Remember that one of the main goals is for people to proceed to your shop and eventually buy. But if someone taps on a product that is clearly a blender yet the tag shows that it’s a toaster, they might perceive your shop as disorganized and not worth their time.
Even if a shopper isn’t paying that much attention when tapping, they’ll still find themselves on the wrong product page and may not have the patience to browse through your entire catalog looking for the right information. Always double-check your tags before you send out the post.
Space out the tags
If every other item within your post has a shopping tag, a shopper may feel a little bit overwhelmed. Keep in mind that a lot of shoppers usually don’t have their minds made up when browsing through these social media posts. You may have an attractive product that could have been sold, but if there are too many equally appealing products, a shopper may become a little more indecisive and even hold off on buying.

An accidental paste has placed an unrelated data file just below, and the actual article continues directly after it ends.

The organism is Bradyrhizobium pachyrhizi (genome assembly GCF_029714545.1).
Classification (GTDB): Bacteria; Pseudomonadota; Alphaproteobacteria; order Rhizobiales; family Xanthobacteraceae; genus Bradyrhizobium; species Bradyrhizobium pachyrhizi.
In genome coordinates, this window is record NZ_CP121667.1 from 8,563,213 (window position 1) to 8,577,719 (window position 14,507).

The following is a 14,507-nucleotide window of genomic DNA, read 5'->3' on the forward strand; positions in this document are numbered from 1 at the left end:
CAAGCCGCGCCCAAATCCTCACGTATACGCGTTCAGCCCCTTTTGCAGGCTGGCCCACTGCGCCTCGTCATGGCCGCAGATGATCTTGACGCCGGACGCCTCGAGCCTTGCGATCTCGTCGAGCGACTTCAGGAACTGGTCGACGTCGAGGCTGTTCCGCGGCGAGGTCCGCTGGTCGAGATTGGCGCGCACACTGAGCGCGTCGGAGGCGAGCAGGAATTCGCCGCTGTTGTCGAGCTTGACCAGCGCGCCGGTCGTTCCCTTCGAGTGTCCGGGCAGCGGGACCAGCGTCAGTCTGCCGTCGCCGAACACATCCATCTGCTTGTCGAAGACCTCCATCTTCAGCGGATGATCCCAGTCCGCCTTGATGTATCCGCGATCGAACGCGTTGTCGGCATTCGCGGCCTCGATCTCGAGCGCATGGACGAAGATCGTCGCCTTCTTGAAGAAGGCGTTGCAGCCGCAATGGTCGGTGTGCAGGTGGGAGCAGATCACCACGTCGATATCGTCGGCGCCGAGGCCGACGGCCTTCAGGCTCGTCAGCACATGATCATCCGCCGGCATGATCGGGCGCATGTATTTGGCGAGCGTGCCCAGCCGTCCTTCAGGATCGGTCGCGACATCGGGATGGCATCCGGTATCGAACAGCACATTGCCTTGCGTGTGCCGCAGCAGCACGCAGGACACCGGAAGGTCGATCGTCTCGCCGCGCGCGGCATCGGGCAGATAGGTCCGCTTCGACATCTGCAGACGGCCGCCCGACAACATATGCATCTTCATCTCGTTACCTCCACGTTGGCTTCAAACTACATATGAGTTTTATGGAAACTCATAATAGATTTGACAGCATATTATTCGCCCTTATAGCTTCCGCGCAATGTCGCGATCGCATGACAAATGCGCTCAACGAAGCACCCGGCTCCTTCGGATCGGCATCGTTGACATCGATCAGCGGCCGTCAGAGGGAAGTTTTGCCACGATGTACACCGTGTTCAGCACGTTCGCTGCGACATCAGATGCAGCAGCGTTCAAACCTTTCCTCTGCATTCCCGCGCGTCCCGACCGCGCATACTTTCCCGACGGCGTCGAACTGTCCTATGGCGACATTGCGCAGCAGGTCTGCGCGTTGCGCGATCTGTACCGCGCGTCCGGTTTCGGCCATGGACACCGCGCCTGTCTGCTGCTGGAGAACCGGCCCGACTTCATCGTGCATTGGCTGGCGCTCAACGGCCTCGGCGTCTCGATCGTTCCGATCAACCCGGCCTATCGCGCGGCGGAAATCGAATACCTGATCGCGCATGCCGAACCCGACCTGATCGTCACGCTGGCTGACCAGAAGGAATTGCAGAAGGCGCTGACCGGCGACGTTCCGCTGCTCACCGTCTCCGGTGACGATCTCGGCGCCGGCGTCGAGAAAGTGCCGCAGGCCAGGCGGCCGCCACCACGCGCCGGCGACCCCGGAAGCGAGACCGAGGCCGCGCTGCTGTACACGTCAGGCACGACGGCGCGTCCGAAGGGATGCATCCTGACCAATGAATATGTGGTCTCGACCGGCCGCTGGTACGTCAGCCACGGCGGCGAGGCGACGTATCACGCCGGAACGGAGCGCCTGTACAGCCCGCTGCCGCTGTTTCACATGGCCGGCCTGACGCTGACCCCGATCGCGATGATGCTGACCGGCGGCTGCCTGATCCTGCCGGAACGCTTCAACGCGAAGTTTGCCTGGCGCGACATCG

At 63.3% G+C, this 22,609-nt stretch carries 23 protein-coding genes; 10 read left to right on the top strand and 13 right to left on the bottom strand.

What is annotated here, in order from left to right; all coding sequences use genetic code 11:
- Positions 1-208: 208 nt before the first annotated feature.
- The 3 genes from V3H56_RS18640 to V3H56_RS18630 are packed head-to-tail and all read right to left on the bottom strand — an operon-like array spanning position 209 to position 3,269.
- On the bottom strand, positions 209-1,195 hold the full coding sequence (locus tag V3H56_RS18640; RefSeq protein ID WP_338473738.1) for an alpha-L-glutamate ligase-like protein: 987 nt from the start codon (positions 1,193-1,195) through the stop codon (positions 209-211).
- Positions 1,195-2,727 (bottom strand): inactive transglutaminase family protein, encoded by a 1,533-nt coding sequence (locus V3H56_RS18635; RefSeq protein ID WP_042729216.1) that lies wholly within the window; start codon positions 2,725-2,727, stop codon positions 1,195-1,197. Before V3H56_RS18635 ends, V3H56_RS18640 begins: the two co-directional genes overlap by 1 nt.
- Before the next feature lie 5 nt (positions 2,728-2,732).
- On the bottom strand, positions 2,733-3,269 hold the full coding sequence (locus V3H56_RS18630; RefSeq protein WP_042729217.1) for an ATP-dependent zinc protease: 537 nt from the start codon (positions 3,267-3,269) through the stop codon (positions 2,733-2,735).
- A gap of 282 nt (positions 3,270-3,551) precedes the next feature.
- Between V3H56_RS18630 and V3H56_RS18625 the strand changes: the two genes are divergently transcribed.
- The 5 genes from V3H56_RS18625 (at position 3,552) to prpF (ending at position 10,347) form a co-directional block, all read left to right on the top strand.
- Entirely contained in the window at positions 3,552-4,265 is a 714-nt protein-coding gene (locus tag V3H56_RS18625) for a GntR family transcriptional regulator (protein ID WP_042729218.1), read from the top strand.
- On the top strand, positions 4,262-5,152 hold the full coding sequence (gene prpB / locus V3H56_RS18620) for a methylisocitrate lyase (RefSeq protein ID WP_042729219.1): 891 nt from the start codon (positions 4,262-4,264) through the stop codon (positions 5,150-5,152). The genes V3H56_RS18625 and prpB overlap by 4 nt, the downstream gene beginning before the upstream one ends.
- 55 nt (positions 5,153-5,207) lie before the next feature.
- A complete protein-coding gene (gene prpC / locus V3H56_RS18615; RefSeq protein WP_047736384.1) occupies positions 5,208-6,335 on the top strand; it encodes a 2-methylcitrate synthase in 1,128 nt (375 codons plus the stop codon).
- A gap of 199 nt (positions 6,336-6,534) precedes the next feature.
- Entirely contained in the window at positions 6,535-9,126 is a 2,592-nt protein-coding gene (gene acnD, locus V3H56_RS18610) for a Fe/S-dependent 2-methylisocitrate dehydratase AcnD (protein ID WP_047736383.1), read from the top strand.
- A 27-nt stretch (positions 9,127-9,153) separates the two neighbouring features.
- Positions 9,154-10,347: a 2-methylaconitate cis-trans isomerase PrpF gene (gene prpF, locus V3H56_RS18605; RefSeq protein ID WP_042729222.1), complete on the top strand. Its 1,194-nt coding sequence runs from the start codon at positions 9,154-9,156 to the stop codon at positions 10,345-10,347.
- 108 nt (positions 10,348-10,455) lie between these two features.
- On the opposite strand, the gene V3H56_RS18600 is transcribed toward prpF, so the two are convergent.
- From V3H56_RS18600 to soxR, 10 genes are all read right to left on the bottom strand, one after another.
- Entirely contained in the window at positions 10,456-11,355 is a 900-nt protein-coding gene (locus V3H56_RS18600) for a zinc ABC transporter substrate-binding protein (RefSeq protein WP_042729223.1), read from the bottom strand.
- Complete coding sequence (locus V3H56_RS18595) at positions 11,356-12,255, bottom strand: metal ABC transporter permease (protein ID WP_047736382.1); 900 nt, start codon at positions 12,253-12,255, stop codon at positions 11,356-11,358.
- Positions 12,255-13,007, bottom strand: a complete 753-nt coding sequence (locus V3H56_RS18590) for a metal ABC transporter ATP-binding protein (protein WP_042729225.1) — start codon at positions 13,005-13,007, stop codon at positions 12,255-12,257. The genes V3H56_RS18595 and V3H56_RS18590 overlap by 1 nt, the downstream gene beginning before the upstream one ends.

You don’t always have to tag every item in the photo. Identify the most standout item within the ensemble and make sure you tag it. You can always take other pictures that highlight different products. Remember, there’s likely to be one that will draw the shopper in and make them want to buy.
Write persuasive captions with hashtags
While some details of your product information such as price can catch shoppers’ attention, you need something that speaks to their emotional side too, not just their logical side. Say you’re selling shorts, bikinis, and swimsuits, something like “show off that new summer body in this sunflower yellow 2-piece… #hotgirlsummer” could apply.